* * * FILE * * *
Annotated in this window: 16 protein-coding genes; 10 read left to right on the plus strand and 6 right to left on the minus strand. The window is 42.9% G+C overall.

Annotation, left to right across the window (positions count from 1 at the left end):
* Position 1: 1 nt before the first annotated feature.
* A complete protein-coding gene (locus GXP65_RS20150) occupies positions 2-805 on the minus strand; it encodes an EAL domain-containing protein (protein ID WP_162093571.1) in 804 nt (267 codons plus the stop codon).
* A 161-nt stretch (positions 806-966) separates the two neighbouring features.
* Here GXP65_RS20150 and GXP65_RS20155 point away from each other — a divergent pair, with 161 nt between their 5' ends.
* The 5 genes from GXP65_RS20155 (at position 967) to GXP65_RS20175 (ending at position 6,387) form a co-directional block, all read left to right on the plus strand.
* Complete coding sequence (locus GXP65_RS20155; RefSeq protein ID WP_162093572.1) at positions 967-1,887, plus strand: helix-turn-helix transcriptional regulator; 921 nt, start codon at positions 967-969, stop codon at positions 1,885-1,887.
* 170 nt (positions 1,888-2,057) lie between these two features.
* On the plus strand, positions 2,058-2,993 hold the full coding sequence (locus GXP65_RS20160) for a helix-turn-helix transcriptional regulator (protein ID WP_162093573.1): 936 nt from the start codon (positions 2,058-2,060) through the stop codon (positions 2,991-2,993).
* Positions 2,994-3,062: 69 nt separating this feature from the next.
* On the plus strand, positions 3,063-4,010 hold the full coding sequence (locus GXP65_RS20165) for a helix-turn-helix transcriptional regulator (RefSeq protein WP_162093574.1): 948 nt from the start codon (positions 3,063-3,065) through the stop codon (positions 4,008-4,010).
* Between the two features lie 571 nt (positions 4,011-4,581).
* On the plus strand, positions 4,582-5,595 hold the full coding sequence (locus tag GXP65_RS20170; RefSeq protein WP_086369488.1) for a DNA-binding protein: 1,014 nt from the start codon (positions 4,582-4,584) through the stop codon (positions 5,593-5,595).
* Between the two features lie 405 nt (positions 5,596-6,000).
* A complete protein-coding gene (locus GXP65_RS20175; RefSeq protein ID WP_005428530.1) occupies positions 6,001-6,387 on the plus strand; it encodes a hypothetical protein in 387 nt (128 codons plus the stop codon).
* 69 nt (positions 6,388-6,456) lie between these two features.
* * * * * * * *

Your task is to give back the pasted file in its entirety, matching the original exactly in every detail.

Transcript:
Annotated in this window: 16 protein-coding genes; 10 read left to right on the plus strand and 6 right to left on the minus strand. The window is 42.9% G+C overall.

Annotation, left to right across the window (positions count from 1 at the left end):
* Position 1: 1 nt before the first annotated feature.
* A complete protein-coding gene (locus GXP65_RS20150) occupies positions 2-805 on the minus strand; it encodes an EAL domain-containing protein (protein ID WP_162093571.1) in 804 nt (267 codons plus the stop codon).
* A 161-nt stretch (positions 806-966) separates the two neighbouring features.
* Here GXP65_RS20150 and GXP65_RS20155 point away from each other — a divergent pair, with 161 nt between their 5' ends.
* The 5 genes from GXP65_RS20155 (at position 967) to GXP65_RS20175 (ending at position 6,387) form a co-directional block, all read left to right on the plus strand.
* Complete coding sequence (locus GXP65_RS20155; RefSeq protein ID WP_162093572.1) at positions 967-1,887, plus strand: helix-turn-helix transcriptional regulator; 921 nt, start codon at positions 967-969, stop codon at positions 1,885-1,887.
* 170 nt (positions 1,888-2,057) lie between these two features.
* On the plus strand, positions 2,058-2,993 hold the full coding sequence (locus GXP65_RS20160) for a helix-turn-helix transcriptional regulator (protein ID WP_162093573.1): 936 nt from the start codon (positions 2,058-2,060) through the stop codon (positions 2,991-2,993).
* Positions 2,994-3,062: 69 nt separating this feature from the next.
* On the plus strand, positions 3,063-4,010 hold the full coding sequence (locus GXP65_RS20165) for a helix-turn-helix transcriptional regulator (RefSeq protein WP_162093574.1): 948 nt from the start codon (positions 3,063-3,065) through the stop codon (positions 4,008-4,010).
* Between the two features lie 571 nt (positions 4,011-4,581).
* On the plus strand, positions 4,582-5,595 hold the full coding sequence (locus tag GXP65_RS20170; RefSeq protein WP_086369488.1) for a DNA-binding protein: 1,014 nt from the start codon (positions 4,582-4,584) through the stop codon (positions 5,593-5,595).
* Between the two features lie 405 nt (positions 5,596-6,000).
* A complete protein-coding gene (locus GXP65_RS20175; RefSeq protein ID WP_005428530.1) occupies positions 6,001-6,387 on the plus strand; it encodes a hypothetical protein in 387 nt (128 codons plus the stop codon).
* 69 nt (positions 6,388-6,456) lie between these two features.